IN THE NEWS: Experts: intense Scottish referendum debate already changed country’s future

Michael Granados, spokesperson for the Scottish Democratic Alliance, also found the pre-referendum atmosphere very tense.  According to him, the stance taken by most newspapers and TV channels in the region only affirms this opinion.

“The UK National and Scottish media is almost universally and inexplicably anti-independence,” the expert stressed.

From his point of view, this, along with the statements from the world leaders, are the parts of a large soft pressure campaign against Scotland, which goes against the official stated non-interference position of the UK government.

“One of Westminster’s deepest fears is that the break up of the United Kingdom will result in the loss of it's prestige on the world stage. This is a reasonable fear in that the present United Kingdom probable doesn’t deserve a seat on the UN Security Council and would be hard pressed to retain it,” Michael Granados noted.

At the same time, according to the analyst, the decades of debate made the Scottish people to become more and more interested in the principles of democracy of their country.

“In much of the world, particularly the wider UK and the US, the nature of democracy is considered a largely settled matter. What we are discovering in the course of the referendum is a realization that what passes for democracy isn’t really good enough,” he said.

In the expert’s opinion, Scotland will eventually become independent regardless of the results of the oncoming referendum, unless the UK undertakes series of radical and fundamental reforms.

Full text news agency "PenzaNews":http://penzanews.ru/en/opinion/56193-2014

A Yes Vote is No "Mandate" on a Currency Union

currencyWe watched the debate last night between First Minister Alex Salmond and Better Together head Alastair Darling. Amid the euphoria of watching Alex Salmond mop the floor with the other guy.  A stuttering, bumbling back bench Labour MP and inexplicably was not so long ago actually the Chancellor of the Exchequer.  A man whose grasp of the intricacies of the United Kingdom's finances, economy and money was so poor we were immediately enlightened as to why the UK is in such a mess.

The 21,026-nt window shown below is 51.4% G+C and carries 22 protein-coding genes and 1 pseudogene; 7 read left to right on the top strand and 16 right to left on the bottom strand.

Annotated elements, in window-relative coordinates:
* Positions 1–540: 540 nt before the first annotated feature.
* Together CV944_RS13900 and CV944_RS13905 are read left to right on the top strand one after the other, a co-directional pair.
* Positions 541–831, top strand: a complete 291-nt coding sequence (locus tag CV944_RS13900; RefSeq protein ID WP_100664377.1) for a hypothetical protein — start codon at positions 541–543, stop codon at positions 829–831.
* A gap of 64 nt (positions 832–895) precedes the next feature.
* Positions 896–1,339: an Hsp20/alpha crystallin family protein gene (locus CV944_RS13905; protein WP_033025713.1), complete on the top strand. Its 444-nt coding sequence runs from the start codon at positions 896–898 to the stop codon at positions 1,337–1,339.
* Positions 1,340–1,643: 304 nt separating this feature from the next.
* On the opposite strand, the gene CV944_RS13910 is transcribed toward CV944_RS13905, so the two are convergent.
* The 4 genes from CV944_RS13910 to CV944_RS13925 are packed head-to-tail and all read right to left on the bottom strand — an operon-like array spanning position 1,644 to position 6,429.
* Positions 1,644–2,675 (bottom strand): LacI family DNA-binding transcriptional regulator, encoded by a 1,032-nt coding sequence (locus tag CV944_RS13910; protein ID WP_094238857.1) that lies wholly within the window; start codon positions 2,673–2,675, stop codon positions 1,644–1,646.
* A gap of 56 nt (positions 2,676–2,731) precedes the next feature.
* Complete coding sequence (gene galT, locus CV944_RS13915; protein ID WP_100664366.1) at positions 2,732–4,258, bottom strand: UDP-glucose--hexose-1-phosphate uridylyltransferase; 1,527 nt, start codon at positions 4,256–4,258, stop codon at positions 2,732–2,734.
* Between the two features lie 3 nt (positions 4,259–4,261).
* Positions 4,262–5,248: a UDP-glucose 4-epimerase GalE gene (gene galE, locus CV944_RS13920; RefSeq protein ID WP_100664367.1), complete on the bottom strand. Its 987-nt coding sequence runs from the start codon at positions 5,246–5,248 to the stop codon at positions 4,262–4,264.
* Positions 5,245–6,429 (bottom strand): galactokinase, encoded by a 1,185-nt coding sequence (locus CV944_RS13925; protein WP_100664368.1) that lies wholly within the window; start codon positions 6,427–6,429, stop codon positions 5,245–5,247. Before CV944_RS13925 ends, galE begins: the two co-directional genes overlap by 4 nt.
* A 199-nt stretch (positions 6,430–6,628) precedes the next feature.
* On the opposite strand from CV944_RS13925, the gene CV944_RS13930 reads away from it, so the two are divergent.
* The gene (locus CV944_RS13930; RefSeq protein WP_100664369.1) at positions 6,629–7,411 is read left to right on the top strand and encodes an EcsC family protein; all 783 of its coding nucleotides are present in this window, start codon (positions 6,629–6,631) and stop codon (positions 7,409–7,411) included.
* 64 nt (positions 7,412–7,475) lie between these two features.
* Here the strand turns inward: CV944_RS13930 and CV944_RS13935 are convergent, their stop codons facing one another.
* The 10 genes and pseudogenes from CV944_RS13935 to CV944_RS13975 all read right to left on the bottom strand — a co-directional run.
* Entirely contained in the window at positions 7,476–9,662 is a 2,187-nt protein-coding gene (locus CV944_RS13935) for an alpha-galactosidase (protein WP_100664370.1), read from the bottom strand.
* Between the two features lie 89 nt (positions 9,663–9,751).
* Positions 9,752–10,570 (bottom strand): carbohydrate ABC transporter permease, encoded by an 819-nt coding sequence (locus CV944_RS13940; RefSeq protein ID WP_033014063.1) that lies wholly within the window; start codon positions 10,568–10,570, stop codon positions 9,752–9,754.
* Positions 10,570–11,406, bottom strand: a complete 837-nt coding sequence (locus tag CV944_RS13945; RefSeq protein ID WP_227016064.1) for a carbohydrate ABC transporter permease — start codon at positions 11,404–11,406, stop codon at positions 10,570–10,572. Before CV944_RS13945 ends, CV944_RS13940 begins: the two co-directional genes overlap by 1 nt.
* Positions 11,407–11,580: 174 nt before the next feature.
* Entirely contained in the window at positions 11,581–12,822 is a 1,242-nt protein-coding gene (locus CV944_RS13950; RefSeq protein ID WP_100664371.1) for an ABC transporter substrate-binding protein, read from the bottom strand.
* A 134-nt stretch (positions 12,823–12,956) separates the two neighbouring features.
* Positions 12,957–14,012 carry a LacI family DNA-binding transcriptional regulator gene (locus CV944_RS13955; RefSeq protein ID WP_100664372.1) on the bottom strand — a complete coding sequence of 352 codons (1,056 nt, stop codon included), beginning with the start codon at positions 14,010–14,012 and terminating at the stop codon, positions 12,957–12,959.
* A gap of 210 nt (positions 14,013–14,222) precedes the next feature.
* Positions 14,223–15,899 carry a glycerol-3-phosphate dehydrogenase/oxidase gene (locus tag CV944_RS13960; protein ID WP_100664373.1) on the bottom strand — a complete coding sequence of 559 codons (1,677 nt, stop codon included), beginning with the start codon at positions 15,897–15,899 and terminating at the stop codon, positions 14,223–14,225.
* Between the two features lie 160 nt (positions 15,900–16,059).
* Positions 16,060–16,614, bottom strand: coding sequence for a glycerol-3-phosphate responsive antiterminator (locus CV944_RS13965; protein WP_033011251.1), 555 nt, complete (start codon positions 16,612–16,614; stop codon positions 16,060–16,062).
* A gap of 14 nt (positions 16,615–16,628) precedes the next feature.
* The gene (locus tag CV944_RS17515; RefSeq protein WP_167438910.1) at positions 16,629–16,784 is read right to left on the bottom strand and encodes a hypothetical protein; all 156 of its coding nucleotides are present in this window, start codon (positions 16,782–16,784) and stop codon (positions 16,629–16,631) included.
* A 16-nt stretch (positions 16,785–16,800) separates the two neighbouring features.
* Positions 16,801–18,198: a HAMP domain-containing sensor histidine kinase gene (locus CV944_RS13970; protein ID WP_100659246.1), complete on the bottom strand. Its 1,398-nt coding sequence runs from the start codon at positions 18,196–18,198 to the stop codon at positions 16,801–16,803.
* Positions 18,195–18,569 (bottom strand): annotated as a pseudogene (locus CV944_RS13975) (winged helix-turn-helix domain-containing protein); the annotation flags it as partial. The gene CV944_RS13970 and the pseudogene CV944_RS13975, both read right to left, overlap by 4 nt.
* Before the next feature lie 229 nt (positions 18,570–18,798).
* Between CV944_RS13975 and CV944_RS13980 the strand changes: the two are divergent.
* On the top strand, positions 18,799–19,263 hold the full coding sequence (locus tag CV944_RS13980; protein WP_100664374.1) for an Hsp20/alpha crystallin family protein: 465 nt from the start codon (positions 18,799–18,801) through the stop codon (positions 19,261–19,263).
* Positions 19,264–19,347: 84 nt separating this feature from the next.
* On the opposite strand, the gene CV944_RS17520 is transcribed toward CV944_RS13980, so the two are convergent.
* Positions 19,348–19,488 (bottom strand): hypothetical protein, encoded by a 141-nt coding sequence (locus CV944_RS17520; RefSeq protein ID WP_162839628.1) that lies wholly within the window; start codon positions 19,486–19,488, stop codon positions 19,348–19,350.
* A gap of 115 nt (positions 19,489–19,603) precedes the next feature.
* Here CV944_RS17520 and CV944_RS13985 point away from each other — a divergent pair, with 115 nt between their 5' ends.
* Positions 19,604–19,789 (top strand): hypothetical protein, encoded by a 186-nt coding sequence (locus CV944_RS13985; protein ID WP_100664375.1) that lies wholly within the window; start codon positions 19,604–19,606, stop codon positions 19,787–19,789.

Alex Salmond in last nights debate said something that upon reflection was pretty disturbing.  Namely that a Yes vote in the referendum will some how give the Scottish Government a "mandate" on negotiating a currency union.  Where exactly did that come from? 

This referendum is to give the Scottish Government a mandate to begin negotiating the terms of Scotland's independence.  The question is "Should Scotland become an independent country?" There is no mention on the ballot "and, Oh, we'll have a currency union too."

If the First Minster wants to have a "mandate" from the Scottish people on whether we want a currency union he should actually ask us which he doesn't want to do because he knows full well that the issue of what currency we may decide to use is far from a settled question.  Many including the Scottish Democratic Alliance would prefer that we have our own currency and that continued use of Sterling should only be a temporary measure. 

Let us put forth a more democratic option. Let this referendum decide the issue of whether Scotland should become an independent country.  If the answer to that is yes, then the Scottish Government may begin the process of negotiating the specific terms of independence and one of those issues is the currency. Let the Scottish Government negotiate a formal currency union with England as their preferred option and let the SNP campaign on this as an issue.  But let the Scottish Government also put forth a plan to transition to and independent currency and a plan to join the Euro and plans for any other options and then lets have a referendum on currency and decide for ourselves which currency we want.  As citizens of an independent democratic state that would be our right to decide not to have decided for us by a party in a parliament. 

Alex Salmond has simply confused the issue further by announcing that a yes vote is a mandate on a currency union.  It isn't. Don't confuse the issues First Minister.  This referendum is about deciding who decides not about what we are deciding on any particular issue.

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